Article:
Sami put it bluntly: as of the moment we were called in we were considered “terrorists” or people intending to “engage in terrorist activities” because we “lied” to airport security about the intention behind our travel. Sami defined terrorism and terrorist activities as meeting up with the International Solidarity Movement (ISM), working in “terrorist” branches of the Alternative Information Center (AIC), and nonviolently protesting against the Apartheid Wall in the village of Bil’in. He was trying to a strike fear in us that exceeded being denied entry. It had become a matter of whether he was going to tell the US government if we were terrorists or not. He claimed that if he told the US government we were terrorists, it would not only affect us the rest of our lives (i.e., anytime we try to get a job, buy a plane ticket, or apply for a credit card), but it would affect our family, immediate and extended, in a similar fashion. The explanation was clear: nobody would believe two Palestinians males over a respected man in the Israeli military with 40 years of experience. At this point I started to offer up information that may or may have not been considered “terrorist activity,” essentially the plans for our trip, which my brother and I were still faintly excited about, plans that didn’t seem to bring much joy to Sami.
Sami started to go through our phones, writing down numbers and asking questions about anyone with an Arab, Persian or Jewish name. He was particularly angered when he saw the name of a well-known Jewish activist who has done extensive work in the occupied territories in my brother’s phone. Ironically, the number in my brother’s phone was actually the number of a paralegal in New York City, not the well-known activist, but Sami wouldn’t get off the subject for a solid half hour.
After about 90 minutes of intense bullying, Sami concluded we weren’t terrorists. At this point, Sami started to warm up, but not without first telling us what we explicitly weren’t supposed to do: no ISM, stay away from AIC activity, and do not engage in anything that we would categorize as nonviolent activism.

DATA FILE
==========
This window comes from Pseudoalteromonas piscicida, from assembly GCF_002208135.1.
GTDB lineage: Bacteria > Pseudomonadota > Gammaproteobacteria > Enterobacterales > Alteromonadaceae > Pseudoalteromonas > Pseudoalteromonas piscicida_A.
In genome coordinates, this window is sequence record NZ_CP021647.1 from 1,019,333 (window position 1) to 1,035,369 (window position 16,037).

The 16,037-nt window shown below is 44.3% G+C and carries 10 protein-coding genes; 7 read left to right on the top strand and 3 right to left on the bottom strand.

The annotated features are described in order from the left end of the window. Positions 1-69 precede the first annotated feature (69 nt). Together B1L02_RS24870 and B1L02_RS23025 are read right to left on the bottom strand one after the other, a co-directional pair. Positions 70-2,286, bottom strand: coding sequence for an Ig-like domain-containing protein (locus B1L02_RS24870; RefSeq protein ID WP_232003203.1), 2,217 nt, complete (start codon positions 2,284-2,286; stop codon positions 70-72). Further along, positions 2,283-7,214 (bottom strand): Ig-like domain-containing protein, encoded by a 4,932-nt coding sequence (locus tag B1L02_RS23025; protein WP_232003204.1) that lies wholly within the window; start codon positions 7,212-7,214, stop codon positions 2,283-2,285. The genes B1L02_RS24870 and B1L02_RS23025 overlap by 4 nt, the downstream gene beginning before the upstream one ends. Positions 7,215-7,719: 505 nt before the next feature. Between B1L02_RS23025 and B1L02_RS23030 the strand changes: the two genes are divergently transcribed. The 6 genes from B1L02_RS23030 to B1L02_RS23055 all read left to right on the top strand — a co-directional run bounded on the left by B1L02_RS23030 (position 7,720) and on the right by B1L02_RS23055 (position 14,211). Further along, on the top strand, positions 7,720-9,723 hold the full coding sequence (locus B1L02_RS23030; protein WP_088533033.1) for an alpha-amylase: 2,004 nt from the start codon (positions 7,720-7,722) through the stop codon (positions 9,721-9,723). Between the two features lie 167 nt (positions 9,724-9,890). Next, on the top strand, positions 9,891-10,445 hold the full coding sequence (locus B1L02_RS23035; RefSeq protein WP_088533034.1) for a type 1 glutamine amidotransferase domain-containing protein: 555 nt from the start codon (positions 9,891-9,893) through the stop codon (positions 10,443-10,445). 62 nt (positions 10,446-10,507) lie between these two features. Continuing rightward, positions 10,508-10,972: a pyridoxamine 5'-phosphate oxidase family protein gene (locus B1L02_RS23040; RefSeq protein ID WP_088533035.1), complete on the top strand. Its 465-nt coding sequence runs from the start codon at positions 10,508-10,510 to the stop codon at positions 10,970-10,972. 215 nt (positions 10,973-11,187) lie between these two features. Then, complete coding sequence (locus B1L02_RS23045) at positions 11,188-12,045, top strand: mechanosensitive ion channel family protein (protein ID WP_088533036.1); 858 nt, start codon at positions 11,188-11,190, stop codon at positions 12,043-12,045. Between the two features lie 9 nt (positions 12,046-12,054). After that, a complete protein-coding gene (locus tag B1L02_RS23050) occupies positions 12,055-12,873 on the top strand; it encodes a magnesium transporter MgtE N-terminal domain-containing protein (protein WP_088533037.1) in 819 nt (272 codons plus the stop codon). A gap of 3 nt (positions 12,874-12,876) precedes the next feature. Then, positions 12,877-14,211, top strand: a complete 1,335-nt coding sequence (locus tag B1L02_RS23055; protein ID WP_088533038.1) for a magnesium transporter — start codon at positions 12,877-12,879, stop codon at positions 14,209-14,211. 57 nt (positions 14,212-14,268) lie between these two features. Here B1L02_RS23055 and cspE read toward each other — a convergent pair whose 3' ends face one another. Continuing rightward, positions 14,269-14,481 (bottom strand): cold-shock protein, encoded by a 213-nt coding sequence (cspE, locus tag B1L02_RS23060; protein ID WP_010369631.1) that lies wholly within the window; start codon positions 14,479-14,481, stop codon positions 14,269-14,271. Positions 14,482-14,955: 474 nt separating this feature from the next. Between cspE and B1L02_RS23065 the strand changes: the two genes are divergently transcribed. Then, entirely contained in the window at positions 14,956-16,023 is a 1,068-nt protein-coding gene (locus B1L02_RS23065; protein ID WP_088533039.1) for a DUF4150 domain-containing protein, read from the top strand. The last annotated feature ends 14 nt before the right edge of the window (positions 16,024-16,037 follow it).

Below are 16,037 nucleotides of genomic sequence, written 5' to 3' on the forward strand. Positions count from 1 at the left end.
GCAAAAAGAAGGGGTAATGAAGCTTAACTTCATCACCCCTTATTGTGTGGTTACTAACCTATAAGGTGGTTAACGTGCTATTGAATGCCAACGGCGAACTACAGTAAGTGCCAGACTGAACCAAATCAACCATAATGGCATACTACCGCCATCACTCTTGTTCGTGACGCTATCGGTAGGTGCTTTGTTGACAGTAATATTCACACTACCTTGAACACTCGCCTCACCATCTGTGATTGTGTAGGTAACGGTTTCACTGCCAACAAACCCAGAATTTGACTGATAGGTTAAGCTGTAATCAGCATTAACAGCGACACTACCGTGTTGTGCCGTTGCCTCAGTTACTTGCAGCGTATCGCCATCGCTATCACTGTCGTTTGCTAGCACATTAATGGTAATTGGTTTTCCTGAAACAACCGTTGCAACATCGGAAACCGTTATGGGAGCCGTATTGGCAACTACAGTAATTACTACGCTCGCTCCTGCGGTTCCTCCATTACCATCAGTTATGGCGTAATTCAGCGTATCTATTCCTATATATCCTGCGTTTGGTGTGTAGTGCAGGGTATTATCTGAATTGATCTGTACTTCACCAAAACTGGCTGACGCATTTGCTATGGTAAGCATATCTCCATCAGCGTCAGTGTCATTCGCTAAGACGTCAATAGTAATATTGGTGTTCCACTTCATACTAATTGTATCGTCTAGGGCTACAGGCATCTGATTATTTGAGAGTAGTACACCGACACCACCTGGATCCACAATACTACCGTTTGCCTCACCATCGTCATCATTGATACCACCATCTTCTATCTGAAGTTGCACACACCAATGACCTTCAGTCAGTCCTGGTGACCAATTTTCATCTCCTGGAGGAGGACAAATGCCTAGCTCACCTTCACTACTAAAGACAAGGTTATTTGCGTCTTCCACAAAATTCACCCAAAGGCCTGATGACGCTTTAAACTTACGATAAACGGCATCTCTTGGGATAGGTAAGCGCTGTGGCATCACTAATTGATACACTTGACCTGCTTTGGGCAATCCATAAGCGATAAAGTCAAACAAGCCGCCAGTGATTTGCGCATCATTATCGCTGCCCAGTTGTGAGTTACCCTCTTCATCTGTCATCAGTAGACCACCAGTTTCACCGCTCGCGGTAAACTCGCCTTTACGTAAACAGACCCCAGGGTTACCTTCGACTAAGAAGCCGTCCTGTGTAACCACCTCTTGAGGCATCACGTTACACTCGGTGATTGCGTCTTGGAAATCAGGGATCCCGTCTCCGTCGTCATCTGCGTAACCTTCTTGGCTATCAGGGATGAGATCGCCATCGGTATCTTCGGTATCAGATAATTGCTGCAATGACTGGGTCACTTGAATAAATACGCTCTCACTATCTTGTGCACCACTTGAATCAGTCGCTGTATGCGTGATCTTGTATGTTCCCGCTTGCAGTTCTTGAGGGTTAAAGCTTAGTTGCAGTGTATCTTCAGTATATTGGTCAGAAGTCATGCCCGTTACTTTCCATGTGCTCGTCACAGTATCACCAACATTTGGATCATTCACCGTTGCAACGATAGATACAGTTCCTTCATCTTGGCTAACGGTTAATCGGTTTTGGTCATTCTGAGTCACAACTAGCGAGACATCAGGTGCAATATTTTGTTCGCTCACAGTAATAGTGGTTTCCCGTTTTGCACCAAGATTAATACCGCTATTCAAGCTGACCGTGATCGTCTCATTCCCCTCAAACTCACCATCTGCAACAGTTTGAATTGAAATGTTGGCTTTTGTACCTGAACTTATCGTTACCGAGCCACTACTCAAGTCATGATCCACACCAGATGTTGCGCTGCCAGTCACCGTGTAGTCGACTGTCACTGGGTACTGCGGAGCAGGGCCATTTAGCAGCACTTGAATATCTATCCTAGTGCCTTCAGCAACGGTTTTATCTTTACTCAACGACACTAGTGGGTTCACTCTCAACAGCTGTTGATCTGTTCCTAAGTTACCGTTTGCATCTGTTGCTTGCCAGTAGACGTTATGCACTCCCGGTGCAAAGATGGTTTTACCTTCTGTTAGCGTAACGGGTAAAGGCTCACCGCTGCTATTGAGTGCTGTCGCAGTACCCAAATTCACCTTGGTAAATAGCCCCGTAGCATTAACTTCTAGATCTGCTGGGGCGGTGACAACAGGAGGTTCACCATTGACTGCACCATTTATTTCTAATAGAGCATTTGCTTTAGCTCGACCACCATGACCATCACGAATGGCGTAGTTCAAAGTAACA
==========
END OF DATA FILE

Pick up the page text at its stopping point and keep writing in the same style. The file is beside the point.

By the end of our stay at Ben Gurion, Sami informed us that we were lucky to catch him on a good day. He became extremely open and candid in the last 30 minutes. He said that while he may not agree with everything that he does and he may not agree with the political situation, he’s a soldier of the state, and serving its interest is his job. While I appreciated his honesty, this type of rationalization has been used throughout history, justifying war crimes and human rights violations ad infinitum.
As our seven hour journey came to an end, Sami began telling us personal stories. I’m not sure if it was an attempt clear his conscience, but he told us about his diverse group of friends, which included Arabs, and how his life had been saved five times, all by Arabs. It was amazing to see how human and forthcoming some of the “toughest” people in Israel can be while at the same time maintaining the walls of discrimination and oppression, walls that have ultimately been encompassed by a greater wall of rationalization. For us, it was seven hours of hell in Ben Gurion. For a Palestinian here, occupation is a reality every day of the year.
Remi Kanazi is a Palestinian-American poet and writer based in New York City. He is the co-founder of www.PoeticInjustice.net and the editor of the forthcoming anthology of poetry, Poets for Palestine. He can be contacted at firstname.lastname@example.org.